THE unveiling of Olympic uniforms is a curious thing. Curious because it tends to attract as much attention, if not more, than our athletes vying to take their place in the echelons of Olympic history.
Amidst a wave of criticism contrasted with a similar level of praise, Australia’s 2012 Olympics team uniform was unveiled to a… well… mixed reaction.
Gone is that hideous blue uniform from Beijing in 2008, replaced with a “heritage theme”. Our athletes uniform for London 2012 consists of white pants, white skirts and green blazers, along with white Dunlop volleys. Some argue it’s better suited to a bygone era rather than the 21st Century.
Fashion designers love it, the athletes themselves thinks it’s superb (as they always do) while critics have slammed it as reminiscent of those fine souls cutting it down at the local bowls club.
The concept was, largely, brought about by a ‘uniform sub-committee’ consisting of Libby Tricket, Nick Green and Trent Franklin, charged with appeasing athletes who had previously complained of uniforms lacking comfort.
Together with Sportscraft, the company solely responsible for those ‘blue icy poles’ revealed in the bird’s nest, the athletes have lauded this latest attempt at making athletes look cool, as “iconically Australian” and “classic and formal but relaxed”.
The Hard Word couldn’t agree more. Not only do they scream Australian, in a refreshingly subtle manner, they are also a nod to the fact that we can actually be a rather trendy nation, just not in a conforming with European trends kind of way.
They are the first uniforms for us consigned to Generation Y that capture perfectly the essence of ‘Australian chic’. The old school look, with a contemporary twist is their strength, not their weakness.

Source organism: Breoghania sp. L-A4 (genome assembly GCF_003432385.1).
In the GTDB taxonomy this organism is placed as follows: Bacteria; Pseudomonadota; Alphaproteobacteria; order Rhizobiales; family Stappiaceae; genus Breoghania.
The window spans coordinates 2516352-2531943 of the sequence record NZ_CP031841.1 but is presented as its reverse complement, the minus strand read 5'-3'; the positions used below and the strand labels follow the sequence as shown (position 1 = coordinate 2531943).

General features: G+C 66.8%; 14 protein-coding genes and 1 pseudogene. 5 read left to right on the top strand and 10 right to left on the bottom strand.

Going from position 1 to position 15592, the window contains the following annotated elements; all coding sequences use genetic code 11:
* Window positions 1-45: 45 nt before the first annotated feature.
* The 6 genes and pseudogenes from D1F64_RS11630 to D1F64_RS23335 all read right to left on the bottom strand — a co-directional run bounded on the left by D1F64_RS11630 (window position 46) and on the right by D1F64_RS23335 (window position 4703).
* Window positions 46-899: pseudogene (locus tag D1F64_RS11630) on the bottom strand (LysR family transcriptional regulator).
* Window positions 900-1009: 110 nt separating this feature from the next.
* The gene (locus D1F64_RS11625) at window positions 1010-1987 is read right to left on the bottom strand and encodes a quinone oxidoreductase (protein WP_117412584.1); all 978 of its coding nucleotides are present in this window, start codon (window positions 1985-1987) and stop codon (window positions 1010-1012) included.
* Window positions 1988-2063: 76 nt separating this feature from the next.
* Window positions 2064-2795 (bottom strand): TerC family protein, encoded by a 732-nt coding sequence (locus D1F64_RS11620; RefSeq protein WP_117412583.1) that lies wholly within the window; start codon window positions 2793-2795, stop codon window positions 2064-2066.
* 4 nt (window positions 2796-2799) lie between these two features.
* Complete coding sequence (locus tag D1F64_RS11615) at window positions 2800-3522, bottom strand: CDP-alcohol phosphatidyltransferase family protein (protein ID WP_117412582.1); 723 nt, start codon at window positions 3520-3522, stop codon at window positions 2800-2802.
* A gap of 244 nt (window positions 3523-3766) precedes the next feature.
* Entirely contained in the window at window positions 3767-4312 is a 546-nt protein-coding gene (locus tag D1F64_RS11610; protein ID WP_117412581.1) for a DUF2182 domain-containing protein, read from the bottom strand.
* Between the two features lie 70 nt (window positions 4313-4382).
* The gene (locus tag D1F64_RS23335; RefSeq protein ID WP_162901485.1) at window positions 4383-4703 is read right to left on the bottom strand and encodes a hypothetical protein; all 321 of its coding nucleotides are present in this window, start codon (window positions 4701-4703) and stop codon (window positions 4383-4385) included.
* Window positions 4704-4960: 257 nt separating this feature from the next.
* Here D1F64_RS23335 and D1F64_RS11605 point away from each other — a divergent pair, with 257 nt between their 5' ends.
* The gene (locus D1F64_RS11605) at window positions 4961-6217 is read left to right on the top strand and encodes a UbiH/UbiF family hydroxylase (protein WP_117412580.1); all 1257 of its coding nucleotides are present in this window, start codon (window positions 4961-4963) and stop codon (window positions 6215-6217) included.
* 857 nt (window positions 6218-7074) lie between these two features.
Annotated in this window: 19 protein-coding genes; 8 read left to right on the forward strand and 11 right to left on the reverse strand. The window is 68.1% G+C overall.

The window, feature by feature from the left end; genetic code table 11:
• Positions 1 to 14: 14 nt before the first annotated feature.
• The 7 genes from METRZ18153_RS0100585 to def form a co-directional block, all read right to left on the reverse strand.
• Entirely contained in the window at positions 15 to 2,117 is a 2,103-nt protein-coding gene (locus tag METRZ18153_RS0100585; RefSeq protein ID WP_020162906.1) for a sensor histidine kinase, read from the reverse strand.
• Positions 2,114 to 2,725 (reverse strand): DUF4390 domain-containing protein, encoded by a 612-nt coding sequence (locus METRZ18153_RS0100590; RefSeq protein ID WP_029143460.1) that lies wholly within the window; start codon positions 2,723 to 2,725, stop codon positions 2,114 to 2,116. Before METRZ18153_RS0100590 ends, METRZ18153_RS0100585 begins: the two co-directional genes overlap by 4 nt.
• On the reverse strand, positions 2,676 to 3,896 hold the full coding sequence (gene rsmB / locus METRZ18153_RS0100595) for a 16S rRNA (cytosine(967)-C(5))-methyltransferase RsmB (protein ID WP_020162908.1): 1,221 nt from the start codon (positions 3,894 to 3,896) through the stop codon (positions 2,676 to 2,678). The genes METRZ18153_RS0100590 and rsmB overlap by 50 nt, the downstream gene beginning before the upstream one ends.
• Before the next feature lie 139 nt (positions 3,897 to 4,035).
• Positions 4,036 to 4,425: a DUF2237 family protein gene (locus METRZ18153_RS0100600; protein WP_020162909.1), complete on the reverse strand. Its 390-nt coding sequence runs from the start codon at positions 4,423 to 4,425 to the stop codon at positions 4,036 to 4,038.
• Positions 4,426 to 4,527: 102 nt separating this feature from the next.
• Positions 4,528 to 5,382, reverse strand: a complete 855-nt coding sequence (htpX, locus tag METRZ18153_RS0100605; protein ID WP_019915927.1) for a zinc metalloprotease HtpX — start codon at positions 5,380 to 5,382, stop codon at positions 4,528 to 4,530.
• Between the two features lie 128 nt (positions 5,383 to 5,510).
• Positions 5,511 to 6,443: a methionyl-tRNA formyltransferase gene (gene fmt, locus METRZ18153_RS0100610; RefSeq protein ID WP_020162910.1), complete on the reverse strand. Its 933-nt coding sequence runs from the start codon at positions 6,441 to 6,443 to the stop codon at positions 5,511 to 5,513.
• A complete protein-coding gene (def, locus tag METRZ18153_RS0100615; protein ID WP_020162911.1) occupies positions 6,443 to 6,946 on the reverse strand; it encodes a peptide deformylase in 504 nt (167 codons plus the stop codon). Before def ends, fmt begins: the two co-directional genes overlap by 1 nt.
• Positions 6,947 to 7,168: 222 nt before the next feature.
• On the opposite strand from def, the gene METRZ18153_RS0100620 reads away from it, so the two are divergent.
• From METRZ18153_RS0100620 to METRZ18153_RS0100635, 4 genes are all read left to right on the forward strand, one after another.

Our recent track record, pardon the pun, with showcasing our athletes on a global stage has been woeful at best. The classic dark blue suits, with a subtle blu pinstripe, and just a hint of green and gold in the accessories may have been fine for a meeting with the Prime Minister at Kirribilli House, but not here.
Four years earlier in Athens, the uniform the athletes wore during the opening ceremony, reminded me of, well, nothing really because they were so tragic to look at. Grey cargo pants were teamed with a white t-shirt and a green, starry jacket that can only be described as ludicrous.
But the Mambo-designed ghastly outfits from the Sydney Olympics in 2000 will be remembered by this scribe for many years to come as the worst of them all. It seemed like an apparent attempt by a creator of hideous clothing to take the piss out of some 400 athletes. The less formal wear was an absolute abomination, while the formal attire “inspired by the street” was nothing of the sort. It was nothing short of embarrassing.
In the space of a few short months, Australian athletes can walk into London’s Olympic Stadium with pride, knowing that for the first time in a long time, their uniform is pitch perfect. It’s not over-the-top sporty, nor is it too formal.
Blazers dressed down with Dunlop volleys. It’s uber-chic and my grandpa will love them.